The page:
Context the WeChat use in dynamic Internet Era of China: Super App or Super Disruption

All Abstracts > Context the WeChat use in dynamic Internet Era of China: Super App or Super Disruption

Context the WeChat use in dynamic Internet Era of China: Super App or Super Disruption

Authors | Affiliation:
Ying Huang | Beijing Institute of Graphic Communication ; Weishan Miao | Institute of Journalism and Communication, Chinese Academy of Social Sciences

Presenting at:
Panel 3D | Algorithmic imagination of social media


Abstract:

This article examines the emerging phenomenon of the use/non-use of WeChat Moments. Based on semi-structured interviews with 21 users who used Moments for at least 6 months and voluntarily discontinued their use of the feature, this article detects the complicated dynamics of the use, non-use, and re-use of Moments, exploring the implicit micro-behavioral process of social media practice and elaborating a new nuanced use pattern specifically for his/her own.

The authors claim that on a micro-sociotechnical perspective, the volitional disconnection is the indication of the empowerment and individual agency. Countering the purported hyper-centrality of WeChat, we discern a periodic loop of the ‘use, nonuse, and re-use’ of Moments, suggesting that people suspend their use of Moments invisibly and periodically as a means to ‘re-domesticate’ technologies. Through the prism of the domestication approach, we argue that the re-domestication of Moments is a “reboot” of the whole process of domestication through four key stages, namely of re-appropriation, re-objection, re-incorporation, and re-conversion. Re-domestication is a process that as a mechanism of re-tidying up their life,re-allocating their time management, and re-gain concentration, which is mutual re-production of meaning, routines and rituals in their everyday life under the social context of constant availability and hyper-connectivity being taken-for-granted-ness.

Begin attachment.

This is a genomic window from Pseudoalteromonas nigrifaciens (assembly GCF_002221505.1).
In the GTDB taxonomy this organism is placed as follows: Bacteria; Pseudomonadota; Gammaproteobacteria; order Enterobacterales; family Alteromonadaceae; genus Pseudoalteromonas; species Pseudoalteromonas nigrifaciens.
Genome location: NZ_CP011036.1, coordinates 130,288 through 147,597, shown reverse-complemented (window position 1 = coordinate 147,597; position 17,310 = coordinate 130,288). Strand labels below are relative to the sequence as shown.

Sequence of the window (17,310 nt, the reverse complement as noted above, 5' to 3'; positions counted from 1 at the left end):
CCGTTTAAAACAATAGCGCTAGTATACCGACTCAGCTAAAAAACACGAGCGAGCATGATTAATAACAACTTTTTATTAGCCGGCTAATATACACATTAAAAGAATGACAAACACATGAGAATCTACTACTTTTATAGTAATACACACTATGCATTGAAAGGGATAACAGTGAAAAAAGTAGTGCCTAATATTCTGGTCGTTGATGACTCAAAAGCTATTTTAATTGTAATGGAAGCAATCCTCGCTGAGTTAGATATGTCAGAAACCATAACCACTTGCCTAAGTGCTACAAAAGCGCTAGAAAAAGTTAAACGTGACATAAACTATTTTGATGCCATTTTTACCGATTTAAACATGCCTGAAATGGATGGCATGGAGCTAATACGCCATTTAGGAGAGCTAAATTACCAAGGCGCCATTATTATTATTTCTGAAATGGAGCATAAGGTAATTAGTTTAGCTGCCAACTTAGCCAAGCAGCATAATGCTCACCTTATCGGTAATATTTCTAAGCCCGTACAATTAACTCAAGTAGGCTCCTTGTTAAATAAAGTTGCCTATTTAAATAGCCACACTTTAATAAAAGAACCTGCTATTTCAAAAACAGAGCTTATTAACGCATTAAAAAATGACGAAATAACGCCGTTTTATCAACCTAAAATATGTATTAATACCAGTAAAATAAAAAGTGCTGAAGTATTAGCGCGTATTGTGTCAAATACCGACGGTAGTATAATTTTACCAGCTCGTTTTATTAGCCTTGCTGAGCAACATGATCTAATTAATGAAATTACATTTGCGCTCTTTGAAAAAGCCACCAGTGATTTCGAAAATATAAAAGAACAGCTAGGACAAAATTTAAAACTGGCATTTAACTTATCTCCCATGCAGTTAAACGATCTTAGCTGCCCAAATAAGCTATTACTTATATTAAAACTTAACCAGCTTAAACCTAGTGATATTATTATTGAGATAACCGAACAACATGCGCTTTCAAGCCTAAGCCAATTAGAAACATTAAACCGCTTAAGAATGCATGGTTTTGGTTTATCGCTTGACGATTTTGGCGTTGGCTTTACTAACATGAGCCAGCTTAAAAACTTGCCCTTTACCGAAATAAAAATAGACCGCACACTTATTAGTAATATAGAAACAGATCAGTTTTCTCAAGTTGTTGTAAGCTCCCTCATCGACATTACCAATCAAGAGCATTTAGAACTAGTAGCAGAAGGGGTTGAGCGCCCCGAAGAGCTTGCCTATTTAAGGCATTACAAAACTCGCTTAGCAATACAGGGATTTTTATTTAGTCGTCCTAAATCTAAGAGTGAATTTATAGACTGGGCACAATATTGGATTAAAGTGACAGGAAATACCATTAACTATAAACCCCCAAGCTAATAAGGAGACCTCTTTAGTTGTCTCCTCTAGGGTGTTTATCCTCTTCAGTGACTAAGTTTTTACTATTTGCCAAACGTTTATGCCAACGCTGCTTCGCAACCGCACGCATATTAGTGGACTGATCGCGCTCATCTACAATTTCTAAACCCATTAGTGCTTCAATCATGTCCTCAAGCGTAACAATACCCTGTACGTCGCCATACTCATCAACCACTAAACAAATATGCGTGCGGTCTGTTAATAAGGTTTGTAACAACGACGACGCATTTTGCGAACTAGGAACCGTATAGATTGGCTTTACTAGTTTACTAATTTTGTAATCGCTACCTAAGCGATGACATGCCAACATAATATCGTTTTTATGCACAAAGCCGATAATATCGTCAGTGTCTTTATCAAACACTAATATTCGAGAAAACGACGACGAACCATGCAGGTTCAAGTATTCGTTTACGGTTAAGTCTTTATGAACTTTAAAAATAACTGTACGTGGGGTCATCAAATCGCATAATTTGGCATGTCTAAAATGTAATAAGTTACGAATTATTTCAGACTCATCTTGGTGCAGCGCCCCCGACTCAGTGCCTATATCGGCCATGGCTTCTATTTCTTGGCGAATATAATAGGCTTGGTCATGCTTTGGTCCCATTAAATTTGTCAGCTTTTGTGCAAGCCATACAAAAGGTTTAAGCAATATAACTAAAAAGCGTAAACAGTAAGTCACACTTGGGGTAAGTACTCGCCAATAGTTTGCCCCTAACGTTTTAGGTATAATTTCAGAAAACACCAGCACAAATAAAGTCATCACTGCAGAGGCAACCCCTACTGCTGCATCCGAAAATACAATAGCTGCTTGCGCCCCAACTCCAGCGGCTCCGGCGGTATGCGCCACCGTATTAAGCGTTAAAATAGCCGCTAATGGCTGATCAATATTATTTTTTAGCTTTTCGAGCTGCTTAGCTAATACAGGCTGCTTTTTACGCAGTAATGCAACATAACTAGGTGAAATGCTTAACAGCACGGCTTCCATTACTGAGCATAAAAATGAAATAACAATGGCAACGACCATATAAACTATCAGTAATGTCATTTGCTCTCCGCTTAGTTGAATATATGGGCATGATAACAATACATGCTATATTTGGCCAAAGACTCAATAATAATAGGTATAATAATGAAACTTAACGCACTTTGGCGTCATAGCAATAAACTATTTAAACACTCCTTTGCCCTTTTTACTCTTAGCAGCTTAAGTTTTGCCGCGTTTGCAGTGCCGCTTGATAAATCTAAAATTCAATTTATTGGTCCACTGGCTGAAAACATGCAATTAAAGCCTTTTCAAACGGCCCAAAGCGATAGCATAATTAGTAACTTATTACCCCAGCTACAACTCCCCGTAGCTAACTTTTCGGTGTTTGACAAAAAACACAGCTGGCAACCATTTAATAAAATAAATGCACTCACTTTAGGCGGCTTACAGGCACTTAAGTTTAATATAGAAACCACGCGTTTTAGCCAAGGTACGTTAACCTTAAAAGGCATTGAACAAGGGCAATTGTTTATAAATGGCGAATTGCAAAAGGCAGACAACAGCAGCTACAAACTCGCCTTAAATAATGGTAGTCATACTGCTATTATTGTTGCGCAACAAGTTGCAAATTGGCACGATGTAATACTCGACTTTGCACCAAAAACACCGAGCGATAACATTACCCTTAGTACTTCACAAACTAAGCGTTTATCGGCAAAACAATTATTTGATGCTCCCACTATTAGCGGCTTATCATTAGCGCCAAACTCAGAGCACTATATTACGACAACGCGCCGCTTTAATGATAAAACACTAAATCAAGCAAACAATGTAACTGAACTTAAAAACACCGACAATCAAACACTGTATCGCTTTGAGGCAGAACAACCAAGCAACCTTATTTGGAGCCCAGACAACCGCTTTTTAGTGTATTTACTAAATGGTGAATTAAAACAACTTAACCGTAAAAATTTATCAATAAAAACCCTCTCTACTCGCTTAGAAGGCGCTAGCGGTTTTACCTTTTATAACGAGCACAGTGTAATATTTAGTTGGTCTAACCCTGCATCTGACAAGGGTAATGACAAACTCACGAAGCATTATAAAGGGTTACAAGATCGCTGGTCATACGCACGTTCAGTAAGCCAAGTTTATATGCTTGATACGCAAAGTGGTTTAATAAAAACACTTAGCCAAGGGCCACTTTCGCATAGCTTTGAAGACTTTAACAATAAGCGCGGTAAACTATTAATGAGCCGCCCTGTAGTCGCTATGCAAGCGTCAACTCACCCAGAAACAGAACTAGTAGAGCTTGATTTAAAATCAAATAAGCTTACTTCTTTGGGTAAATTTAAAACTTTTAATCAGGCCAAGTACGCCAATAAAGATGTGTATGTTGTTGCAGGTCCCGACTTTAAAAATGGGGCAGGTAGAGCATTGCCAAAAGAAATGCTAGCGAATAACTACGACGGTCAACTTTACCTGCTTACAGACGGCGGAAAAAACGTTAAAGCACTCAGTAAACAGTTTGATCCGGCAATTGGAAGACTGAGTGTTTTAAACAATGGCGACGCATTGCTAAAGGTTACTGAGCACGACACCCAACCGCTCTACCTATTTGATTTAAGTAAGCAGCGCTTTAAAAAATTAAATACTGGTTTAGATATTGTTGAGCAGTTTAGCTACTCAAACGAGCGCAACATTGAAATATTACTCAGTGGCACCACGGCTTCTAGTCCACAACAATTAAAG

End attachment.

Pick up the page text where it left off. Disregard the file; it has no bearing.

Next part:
About the authors

Ying Huang

Email: huangyingying@pku.edu.cn

Ying Huang (PhD, Peking University) is a lecturer at School of Journalism and Publishing,
Beijing Institute of Graphic Communication. Her research interests include new media
and society, mobile communication and social media use.

Weishan Miao (Corresponding author)

Email: weishanmiao@gmail.com

Weishan Miao (PhD, Tsinghua University) is an assistant professor at the Institute of
Journalism and Communication, Chinese Academy of Social Sciences, China. He is also
the Junior Fellow, Society of Fellows in Liberal Arts, Southern University of Science and
Technology, China. His research interests include internet governance, media policy, user
experience and ICT industry.

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